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I discovered some files with blank names in my code repository, but I don't know how to find them all and delete them.

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6 Answers 6

Assuming you have access to the find command,

find . -regex ".*\/[[:space:]][[:space:]]*" -exec rm {} \;

If you'd like to check before actually deleting,

$ mkdir -p c/d # make some empty filenames
$ touch " " " b" "a b"
$ touch "c/ " "c/ b" "c/a b"
$ touch "c/d/ "
$ touch "c/d/  "
# echo the filenames with markings
$ find . -regex ".*\/[[:space:]][[:space:]]*" -exec echo '{}<blank' \;
./ <blank
./c/ <blank
./c/d/ <blank
./c/d/  <blank

Note: To my surprise, this even works with full-width spaces.

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this also brings up files with space in their names, so I try to change the name parameter to "^[[:space:]]*$", but this time I got no result. –  satoru Apr 12 '11 at 9:13
@Satoru.Logic Thanks for pointing out. That pattern matched filenames like ` b` . See my updated answer; it excludes filenames like c/ b and c/a b. –  ento Apr 12 '11 at 13:35

You can use -b option of ls to find non printable characters eg ls -b

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Use the -regex option to find:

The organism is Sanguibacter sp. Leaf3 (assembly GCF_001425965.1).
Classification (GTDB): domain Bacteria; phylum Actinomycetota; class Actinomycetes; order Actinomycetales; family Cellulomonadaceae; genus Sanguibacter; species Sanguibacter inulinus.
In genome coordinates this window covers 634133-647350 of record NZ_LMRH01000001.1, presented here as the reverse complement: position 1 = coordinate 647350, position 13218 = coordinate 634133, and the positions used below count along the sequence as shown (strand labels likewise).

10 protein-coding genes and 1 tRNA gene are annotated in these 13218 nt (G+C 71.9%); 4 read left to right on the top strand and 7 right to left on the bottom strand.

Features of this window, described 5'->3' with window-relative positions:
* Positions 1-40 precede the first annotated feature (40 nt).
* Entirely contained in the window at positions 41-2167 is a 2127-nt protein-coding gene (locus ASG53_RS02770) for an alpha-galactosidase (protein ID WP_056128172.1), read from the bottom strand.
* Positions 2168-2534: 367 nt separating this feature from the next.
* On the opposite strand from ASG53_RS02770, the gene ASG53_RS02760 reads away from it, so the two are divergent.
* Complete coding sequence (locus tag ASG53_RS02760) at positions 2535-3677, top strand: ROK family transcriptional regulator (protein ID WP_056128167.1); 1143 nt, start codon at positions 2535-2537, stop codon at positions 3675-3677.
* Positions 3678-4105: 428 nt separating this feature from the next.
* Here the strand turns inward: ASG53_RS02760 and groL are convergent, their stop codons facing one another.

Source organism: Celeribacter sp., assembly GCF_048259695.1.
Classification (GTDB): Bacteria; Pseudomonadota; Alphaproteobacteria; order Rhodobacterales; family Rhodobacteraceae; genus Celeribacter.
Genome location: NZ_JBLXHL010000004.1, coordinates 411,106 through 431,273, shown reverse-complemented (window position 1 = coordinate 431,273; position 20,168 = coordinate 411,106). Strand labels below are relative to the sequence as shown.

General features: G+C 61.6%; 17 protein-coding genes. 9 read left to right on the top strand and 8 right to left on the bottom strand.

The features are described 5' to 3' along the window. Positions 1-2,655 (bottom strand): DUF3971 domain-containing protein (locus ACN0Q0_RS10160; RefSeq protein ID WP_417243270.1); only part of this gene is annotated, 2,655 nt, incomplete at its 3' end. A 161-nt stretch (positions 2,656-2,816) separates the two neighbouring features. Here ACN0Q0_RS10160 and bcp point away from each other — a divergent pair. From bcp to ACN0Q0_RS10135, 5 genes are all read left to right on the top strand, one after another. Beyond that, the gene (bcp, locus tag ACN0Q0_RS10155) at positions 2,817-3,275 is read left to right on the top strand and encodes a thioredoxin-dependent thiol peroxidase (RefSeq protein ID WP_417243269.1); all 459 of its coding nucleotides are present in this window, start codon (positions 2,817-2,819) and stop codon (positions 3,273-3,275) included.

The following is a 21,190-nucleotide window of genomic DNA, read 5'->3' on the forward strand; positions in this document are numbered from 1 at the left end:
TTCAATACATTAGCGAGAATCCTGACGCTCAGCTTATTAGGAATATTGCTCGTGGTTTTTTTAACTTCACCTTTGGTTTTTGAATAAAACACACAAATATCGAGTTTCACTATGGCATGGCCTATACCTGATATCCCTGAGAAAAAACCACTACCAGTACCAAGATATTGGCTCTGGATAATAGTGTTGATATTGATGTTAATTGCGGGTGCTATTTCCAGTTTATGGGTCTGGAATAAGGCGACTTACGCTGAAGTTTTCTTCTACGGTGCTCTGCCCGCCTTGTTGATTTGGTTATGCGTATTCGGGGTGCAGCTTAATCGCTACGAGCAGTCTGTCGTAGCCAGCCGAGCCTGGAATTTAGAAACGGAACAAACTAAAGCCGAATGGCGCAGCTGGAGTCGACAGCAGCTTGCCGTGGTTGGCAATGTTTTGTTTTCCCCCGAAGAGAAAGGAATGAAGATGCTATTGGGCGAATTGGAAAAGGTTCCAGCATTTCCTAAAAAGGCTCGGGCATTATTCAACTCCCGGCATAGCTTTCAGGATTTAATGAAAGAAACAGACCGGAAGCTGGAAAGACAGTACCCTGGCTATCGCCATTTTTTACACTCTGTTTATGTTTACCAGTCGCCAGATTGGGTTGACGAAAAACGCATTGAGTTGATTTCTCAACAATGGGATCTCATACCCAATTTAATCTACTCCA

touch " " "  a  b"
find . -maxdepth 1 -regex "^.*/[[:blank:]][[:blank:]]*$" -ls
# find . -maxdepth 1 -regex "^.*/[[:blank:]][[:blank:]]*$" -delete
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Try the followwing:

for i in [^a-zA-Z0-9]* 
  ls -l "$i"

You may need to fiddle with the globbing pattern to find just the files with bad names. When you like what you see, you can change the ls -l to the command that removes the files.

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that would remove files that are named with other characters. –  kurumi Apr 12 '11 at 7:53
Changed it to a safe algoritm. –  Klas Lindbäck Apr 12 '11 at 7:56
The pattern [[:space:]]* will match files that begin with a whitespace character. –  Klas Lindbäck Apr 12 '11 at 7:59

Try this (works on Ubuntu 10.10):

find . -regextype posix-egrep -regex '.*[[:space:]][^/]*'  -print


  • I found the menagerie of regex types confusing and poorly documented.
  • Specifying -regextype posix-egrep worked for me, YMMV.
  • This regex matches ./foo bar, but it does not match ./foo bar/baz, because the blank is followed by a /.

To remove the files, use the -exec rm {} ; option; remember to use quotes (or backslashes) to protect against interpretation by the shell:

find . -regextype posix-egrep -regex '.*[[:space:]][^/]*' -exec rm -f '{}' ';'
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I encountered this problem today. What worked for me to eliminate a file with blank name was to:

List the files with their inode numbers

ls -li

Remove the file by its inum

find -inum XXX -exec rm {} \;
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